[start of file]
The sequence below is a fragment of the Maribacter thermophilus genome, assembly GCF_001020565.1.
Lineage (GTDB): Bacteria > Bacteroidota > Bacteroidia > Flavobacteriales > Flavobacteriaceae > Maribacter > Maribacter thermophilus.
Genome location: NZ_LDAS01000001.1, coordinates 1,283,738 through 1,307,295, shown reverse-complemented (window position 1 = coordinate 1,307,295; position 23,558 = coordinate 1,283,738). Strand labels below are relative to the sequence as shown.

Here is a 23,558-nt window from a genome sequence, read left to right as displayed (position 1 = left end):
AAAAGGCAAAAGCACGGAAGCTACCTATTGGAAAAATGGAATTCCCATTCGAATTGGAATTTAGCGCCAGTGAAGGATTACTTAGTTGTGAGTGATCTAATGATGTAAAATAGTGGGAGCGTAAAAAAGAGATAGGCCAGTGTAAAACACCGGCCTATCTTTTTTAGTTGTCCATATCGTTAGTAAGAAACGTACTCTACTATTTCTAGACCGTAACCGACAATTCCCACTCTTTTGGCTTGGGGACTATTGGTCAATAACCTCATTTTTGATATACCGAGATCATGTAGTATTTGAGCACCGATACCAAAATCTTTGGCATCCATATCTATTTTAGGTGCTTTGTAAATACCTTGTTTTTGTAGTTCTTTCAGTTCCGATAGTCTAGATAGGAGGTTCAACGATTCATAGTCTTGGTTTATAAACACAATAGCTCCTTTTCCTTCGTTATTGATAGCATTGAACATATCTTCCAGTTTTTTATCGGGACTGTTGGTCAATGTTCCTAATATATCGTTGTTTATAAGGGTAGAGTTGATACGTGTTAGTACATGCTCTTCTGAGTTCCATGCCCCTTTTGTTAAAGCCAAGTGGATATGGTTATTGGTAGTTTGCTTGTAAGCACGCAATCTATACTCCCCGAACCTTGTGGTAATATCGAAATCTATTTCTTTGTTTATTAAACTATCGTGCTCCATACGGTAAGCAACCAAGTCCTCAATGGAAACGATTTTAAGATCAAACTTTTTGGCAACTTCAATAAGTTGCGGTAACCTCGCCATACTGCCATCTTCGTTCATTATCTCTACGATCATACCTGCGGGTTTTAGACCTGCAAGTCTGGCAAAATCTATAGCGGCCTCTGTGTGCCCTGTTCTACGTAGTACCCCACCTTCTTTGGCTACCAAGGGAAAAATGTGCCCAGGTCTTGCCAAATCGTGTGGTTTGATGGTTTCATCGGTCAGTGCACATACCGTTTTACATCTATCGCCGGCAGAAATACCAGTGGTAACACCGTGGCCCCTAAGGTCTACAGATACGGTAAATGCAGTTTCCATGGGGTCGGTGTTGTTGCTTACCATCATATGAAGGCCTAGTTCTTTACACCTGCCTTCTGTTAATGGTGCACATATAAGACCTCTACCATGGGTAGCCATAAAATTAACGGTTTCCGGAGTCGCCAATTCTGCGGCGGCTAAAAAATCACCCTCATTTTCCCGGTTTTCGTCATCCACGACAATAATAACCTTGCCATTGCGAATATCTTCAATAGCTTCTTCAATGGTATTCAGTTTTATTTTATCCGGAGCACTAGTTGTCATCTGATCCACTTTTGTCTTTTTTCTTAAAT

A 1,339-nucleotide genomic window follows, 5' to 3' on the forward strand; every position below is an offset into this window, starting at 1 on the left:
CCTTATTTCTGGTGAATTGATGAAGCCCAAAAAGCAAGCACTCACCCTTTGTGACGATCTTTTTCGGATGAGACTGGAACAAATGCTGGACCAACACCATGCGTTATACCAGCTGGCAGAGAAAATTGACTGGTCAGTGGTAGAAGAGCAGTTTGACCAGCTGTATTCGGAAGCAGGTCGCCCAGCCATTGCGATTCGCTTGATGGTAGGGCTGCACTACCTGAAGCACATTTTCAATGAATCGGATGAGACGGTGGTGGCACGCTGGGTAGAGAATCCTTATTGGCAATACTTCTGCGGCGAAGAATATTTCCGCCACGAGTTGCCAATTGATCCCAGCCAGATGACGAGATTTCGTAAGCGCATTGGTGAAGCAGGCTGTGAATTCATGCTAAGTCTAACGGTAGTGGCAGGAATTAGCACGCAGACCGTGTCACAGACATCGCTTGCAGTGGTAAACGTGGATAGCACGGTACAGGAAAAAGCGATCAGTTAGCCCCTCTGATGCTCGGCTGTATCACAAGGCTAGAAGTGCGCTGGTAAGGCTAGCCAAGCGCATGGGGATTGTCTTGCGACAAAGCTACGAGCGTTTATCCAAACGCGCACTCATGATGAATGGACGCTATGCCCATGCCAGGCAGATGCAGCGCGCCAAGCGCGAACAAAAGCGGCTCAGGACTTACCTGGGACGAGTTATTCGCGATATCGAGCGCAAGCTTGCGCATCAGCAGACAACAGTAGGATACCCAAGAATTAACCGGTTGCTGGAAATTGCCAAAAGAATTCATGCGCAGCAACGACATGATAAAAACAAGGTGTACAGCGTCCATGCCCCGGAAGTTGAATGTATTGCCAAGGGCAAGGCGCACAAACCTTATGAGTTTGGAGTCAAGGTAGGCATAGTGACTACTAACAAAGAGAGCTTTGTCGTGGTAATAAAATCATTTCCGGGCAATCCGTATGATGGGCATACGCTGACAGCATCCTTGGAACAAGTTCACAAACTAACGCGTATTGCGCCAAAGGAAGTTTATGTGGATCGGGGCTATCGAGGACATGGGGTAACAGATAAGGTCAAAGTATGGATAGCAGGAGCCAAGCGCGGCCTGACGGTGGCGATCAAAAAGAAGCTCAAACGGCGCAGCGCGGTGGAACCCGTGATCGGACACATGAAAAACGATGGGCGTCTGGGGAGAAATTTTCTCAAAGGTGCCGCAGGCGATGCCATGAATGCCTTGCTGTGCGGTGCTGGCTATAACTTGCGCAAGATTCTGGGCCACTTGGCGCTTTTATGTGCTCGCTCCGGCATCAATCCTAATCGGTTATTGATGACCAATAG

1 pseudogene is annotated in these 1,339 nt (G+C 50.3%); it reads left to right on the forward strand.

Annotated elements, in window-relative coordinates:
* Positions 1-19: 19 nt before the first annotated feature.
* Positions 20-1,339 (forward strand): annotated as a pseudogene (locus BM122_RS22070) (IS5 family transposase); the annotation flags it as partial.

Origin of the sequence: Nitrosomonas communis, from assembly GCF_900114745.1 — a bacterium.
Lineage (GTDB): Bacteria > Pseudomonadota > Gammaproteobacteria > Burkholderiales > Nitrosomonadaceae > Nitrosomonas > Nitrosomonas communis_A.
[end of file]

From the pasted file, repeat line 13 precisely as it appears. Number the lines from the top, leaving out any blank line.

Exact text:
Lineage (GTDB): Bacteria > Pseudomonadota > Gammaproteobacteria > Burkholderiales > Nitrosomonadaceae > Nitrosomonas > Nitrosomonas communis_A.